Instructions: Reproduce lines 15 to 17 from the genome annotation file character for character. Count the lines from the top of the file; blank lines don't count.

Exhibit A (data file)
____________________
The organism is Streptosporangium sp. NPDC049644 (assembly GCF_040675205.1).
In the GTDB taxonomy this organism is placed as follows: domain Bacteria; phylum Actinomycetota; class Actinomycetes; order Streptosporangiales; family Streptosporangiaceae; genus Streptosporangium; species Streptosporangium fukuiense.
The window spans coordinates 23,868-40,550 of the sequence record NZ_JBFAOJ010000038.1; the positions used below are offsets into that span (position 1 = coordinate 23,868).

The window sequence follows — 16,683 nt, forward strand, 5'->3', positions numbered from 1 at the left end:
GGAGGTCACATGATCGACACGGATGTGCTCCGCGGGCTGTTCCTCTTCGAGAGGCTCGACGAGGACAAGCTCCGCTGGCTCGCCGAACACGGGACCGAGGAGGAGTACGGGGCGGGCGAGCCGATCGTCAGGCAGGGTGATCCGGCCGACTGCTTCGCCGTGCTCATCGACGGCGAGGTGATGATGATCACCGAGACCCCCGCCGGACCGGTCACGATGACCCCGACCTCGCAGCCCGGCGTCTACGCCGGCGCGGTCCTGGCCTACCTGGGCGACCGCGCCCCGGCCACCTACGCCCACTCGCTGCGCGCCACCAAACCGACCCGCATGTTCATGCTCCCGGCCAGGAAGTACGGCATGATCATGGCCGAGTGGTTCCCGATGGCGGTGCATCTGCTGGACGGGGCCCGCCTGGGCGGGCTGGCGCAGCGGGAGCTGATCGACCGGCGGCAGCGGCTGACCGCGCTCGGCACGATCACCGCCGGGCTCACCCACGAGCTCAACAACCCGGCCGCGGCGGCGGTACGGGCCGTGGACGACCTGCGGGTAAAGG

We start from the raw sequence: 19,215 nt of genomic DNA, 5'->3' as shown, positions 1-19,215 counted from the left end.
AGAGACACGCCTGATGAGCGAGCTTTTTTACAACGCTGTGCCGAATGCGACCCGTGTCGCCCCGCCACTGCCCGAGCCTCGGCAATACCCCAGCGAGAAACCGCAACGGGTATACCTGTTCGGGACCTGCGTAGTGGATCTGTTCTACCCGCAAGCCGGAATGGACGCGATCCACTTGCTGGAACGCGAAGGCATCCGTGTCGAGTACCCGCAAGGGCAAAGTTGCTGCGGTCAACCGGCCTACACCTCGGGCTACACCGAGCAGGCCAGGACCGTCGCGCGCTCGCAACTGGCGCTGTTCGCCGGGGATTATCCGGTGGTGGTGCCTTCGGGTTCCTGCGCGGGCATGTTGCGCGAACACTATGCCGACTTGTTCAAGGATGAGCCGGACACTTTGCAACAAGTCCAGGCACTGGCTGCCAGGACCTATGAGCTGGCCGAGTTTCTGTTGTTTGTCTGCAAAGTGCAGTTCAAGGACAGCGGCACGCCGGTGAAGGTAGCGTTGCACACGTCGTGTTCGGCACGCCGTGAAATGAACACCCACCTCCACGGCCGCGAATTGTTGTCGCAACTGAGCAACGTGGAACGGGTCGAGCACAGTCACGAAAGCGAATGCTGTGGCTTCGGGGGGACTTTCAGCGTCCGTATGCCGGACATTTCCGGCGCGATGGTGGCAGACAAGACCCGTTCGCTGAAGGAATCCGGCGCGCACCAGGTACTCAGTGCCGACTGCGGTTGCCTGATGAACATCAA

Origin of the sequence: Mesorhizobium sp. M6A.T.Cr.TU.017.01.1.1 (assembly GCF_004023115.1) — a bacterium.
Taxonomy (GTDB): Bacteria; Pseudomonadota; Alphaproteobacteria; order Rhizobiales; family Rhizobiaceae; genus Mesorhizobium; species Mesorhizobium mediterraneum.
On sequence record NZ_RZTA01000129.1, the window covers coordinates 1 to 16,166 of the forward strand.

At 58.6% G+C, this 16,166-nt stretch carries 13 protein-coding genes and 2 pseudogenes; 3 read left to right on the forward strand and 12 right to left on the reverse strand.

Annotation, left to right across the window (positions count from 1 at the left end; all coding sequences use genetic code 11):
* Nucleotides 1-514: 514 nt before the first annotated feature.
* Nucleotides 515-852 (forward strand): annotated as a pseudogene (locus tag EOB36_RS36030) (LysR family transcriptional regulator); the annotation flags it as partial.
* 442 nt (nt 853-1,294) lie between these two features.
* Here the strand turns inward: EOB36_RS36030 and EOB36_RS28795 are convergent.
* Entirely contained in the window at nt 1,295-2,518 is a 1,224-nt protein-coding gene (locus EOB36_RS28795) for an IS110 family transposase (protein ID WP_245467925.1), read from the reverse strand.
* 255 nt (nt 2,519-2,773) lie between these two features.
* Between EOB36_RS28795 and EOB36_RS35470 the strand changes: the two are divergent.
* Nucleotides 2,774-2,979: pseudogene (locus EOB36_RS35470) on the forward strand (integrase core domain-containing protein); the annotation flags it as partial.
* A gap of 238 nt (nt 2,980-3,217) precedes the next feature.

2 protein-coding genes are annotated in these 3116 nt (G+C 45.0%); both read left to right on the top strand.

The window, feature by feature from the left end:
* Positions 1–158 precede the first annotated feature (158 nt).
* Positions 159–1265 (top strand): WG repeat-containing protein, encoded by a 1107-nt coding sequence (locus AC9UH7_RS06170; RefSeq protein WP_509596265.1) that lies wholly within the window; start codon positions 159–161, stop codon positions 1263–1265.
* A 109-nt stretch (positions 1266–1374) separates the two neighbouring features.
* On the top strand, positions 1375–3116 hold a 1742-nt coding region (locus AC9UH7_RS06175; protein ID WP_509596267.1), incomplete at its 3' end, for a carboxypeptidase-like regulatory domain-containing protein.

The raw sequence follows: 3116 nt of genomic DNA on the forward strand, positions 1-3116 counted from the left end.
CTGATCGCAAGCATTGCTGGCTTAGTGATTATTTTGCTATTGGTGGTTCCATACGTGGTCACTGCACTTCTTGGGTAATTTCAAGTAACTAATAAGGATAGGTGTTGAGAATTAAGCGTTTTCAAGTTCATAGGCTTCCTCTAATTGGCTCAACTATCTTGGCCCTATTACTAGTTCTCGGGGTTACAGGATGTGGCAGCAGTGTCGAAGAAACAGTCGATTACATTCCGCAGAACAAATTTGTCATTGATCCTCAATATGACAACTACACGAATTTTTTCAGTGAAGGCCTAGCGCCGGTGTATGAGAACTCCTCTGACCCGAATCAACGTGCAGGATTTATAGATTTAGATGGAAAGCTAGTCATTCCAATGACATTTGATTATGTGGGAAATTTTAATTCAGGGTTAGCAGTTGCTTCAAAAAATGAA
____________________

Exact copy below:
* 442 nt (nt 853-1,294) lie between these two features.
* Here the strand turns inward: EOB36_RS36030 and EOB36_RS28795 are convergent.
* Entirely contained in the window at nt 1,295-2,518 is a 1,224-nt protein-coding gene (locus EOB36_RS28795) for an IS110 family transposase (protein ID WP_245467925.1), read from the reverse strand.